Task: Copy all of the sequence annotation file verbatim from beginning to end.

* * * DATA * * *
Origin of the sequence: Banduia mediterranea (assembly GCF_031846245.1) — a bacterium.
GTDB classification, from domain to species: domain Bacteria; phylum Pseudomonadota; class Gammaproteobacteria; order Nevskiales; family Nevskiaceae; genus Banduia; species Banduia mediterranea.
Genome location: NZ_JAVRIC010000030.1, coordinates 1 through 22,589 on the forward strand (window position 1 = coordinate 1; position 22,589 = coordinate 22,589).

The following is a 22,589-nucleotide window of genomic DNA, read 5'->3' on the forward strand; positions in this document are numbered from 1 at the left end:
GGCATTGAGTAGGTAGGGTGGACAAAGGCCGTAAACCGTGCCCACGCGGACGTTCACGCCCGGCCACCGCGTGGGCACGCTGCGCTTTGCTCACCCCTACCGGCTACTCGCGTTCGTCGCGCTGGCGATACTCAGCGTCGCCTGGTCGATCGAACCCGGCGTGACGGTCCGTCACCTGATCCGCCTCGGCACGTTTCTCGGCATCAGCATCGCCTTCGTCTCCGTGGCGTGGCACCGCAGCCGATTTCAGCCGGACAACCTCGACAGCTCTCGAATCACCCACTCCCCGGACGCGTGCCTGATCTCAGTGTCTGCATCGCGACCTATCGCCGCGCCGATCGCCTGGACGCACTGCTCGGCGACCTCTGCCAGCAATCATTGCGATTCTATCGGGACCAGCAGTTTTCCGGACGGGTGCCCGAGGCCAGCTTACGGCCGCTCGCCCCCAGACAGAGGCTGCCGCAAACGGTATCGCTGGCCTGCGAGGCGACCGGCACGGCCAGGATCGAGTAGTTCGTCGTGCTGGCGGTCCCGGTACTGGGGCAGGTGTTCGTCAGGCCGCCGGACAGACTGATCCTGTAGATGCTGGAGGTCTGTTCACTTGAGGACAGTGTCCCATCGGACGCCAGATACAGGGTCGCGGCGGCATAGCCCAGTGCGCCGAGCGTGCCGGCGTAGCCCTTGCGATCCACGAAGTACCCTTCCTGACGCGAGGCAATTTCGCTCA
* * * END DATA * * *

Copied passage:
Origin of the sequence: Banduia mediterranea (assembly GCF_031846245.1) — a bacterium.
GTDB classification, from domain to species: domain Bacteria; phylum Pseudomonadota; class Gammaproteobacteria; order Nevskiales; family Nevskiaceae; genus Banduia; species Banduia mediterranea.
Genome location: NZ_JAVRIC010000030.1, coordinates 1 through 22,589 on the forward strand (window position 1 = coordinate 1; position 22,589 = coordinate 22,589).

The following is a 22,589-nucleotide window of genomic DNA, read 5'->3' on the forward strand; positions in this document are numbered from 1 at the left end:
GGCATTGAGTAGGTAGGGTGGACAAAGGCCGTAAACCGTGCCCACGCGGACGTTCACGCCCGGCCACCGCGTGGGCACGCTGCGCTTTGCTCACCCCTACCGGCTACTCGCGTTCGTCGCGCTGGCGATACTCAGCGTCGCCTGGTCGATCGAACCCGGCGTGACGGTCCGTCACCTGATCCGCCTCGGCACGTTTCTCGGCATCAGCATCGCCTTCGTCTCCGTGGCGTGGCACCGCAGCCGATTTCAGCCGGACAACCTCGACAGCTCTCGAATCACCCACTCCCCGGACGCGTGCCTGATCTCAGTGTCTGCATCGCGACCTATCGCCGCGCCGATCGCCTGGACGCACTGCTCGGCGACCTCTGCCAGCAATCATTGCGATTCTATCGGGACCAGCAGTTTTCCGGACGGGTGCCCGAGGCCAGCTTACGGCCGCTCGCCCCCAGACAGAGGCTGCCGCAAACGGTATCGCTGGCCTGCGAGGCGACCGGCACGGCCAGGATCGAGTAGTTCGTCGTGCTGGCGGTCCCGGTACTGGGGCAGGTGTTCGTCAGGCCGCCGGACAGACTGATCCTGTAGATGCTGGAGGTCTGTTCACTTGAGGACAGTGTCCCATCGGACGCCAGATACAGGGTCGCGGCGGCATAGCCCAGTGCGCCGAGCGTGCCGGCGTAGCCCTTGCGATCCACGAAGTACCCTTCCTGACGCGAGGCAATTTCGCTCA